Woe to those who call evil good and good evil, who put darkness for light and light for darkness, who put bitter for sweet and sweet for bitter.
Nike selects Colin Kaepernick for ‘Just Do It’ ad campaign
Nike selected the controversial former San Francisco 49ers quarterback Colin Kaepernick as the new face of the athletic wear company’s “Just Do It” campaign, which is celebrating its 30th anniversary.
“Believe in something, even if it means sacrificing everything. #JustDoIt,” Kaepernick, who has been with Nike since 2011 though hasn’t played on an NFL team since the 2016 season, posted on Twitter on Monday afternoon.
The now-free agent quarterback, who led the Niners to Super Bowl XLVII where they fell to the Baltimore Ravens, stirred up controversy when he began kneeling during the playing of the national anthem prior to NFL games, beginning in the summer of 2016, to protest racial injustices against the African-American community.Many other players have joined the movement since it began, which eventually led to NFL owners voting to enact a national anthem policy for the 2018 season. Under the new guidelines announced in May, players and others associated with the NFL who are on the sideline must stand during the playing of the Star Spangled Banner, while those who choose not to stand must remain in the locker room.
The policy has been on hold since July under an agreement with the NFL Players Association, and while the league and players union have tried to come to a deal that pleases both sides, it doesn’t appear likely that the two parties will have an agreement before the start of the 2018 season on Thursday.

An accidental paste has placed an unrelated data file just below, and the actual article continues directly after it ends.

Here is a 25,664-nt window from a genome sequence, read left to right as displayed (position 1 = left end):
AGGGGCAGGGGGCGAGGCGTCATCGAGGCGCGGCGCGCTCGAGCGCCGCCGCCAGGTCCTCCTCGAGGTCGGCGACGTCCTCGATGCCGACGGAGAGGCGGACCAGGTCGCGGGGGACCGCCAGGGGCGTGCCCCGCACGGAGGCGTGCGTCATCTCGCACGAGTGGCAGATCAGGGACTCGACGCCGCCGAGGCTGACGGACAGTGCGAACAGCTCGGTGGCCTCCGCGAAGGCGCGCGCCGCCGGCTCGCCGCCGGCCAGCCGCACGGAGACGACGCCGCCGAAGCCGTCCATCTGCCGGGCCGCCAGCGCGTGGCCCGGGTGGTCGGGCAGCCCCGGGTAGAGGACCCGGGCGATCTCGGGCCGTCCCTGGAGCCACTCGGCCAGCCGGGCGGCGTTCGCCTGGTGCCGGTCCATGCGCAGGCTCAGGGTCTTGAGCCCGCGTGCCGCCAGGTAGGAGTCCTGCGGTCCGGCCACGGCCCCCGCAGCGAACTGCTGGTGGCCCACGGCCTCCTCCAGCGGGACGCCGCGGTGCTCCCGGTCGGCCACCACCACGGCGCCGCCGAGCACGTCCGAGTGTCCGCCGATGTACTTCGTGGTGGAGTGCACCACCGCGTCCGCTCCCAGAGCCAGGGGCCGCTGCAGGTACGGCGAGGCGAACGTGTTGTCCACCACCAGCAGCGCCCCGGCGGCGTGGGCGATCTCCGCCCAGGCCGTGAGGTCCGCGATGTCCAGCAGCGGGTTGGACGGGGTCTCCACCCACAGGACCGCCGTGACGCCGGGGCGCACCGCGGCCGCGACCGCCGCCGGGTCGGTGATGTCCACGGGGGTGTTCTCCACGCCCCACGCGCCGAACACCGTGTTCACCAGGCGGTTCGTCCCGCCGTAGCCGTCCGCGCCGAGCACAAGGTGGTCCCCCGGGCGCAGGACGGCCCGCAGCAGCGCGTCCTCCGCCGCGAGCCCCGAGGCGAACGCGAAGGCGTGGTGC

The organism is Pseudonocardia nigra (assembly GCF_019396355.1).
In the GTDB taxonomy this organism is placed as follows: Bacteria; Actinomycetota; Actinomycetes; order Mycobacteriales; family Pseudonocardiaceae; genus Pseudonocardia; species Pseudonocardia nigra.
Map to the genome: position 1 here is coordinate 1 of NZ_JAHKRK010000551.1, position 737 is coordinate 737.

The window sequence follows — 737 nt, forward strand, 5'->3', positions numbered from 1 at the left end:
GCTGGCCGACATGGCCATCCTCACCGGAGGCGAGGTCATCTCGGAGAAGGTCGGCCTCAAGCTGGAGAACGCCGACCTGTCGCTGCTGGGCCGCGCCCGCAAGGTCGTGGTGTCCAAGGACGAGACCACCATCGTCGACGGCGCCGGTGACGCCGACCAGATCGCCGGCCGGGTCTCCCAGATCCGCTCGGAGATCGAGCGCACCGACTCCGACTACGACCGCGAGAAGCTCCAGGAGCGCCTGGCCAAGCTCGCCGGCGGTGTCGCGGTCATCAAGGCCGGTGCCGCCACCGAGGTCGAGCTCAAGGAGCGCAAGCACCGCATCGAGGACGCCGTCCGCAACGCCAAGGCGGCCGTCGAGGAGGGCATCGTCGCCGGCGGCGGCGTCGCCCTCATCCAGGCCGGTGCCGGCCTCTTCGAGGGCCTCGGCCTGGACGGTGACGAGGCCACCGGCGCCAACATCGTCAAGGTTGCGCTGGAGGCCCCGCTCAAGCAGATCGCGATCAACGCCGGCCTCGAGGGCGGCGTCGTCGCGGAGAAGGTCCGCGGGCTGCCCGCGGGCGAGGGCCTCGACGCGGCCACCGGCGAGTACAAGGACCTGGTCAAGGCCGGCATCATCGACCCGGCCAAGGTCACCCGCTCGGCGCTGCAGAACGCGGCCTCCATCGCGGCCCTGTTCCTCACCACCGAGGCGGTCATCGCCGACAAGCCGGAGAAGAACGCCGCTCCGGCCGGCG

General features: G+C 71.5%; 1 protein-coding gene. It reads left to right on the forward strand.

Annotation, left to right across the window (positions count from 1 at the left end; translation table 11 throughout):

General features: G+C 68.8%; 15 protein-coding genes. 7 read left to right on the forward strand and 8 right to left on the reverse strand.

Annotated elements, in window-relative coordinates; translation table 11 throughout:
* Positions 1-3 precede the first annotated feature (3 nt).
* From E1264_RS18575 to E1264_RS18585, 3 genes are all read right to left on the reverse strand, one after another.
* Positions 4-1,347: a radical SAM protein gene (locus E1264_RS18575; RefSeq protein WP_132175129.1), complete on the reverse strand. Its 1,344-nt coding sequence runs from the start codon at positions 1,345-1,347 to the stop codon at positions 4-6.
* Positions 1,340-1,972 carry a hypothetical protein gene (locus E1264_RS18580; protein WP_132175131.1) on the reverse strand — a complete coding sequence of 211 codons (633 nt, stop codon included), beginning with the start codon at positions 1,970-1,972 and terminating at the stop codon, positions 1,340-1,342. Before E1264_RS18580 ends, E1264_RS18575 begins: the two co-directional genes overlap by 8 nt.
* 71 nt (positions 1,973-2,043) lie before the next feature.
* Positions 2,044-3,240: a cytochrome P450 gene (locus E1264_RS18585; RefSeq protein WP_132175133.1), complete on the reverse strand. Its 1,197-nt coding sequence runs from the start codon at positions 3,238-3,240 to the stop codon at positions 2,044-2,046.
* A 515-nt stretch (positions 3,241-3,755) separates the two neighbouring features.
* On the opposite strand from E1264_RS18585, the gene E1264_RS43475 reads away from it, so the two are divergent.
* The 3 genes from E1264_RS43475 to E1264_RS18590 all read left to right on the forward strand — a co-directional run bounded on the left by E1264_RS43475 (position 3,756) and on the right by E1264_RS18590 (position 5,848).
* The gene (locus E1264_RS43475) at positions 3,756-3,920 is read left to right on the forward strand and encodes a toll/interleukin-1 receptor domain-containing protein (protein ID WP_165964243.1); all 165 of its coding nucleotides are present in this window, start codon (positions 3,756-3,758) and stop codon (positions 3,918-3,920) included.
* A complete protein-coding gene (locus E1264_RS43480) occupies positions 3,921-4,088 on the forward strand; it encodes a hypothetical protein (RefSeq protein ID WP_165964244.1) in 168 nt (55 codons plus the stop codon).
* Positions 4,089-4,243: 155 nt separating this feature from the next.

The movement also caught the attention of President Trump, who lambasted Kaepernick and other players who participated in the pregame protests. Last September, the president called on NFL owners to fire any player who kneeled during the national anthem.
Television ratings declined nearly 10% across all networks during the 2016-2017 regular season, according to data from Nielsen, though that cannot be blamed solely on the anthem controversy. An average NFL game was watched by 1.6 million fewer people in 2017 versus the prior year— an overall decline from 16.5 million to 14.9 million, according to ESPN. Ratings saw a similar decline last season, falling 8%, the sports network reported. Still, 20 of the 30 top-rated shows on television last year were NFL games, according to Nielsen data.
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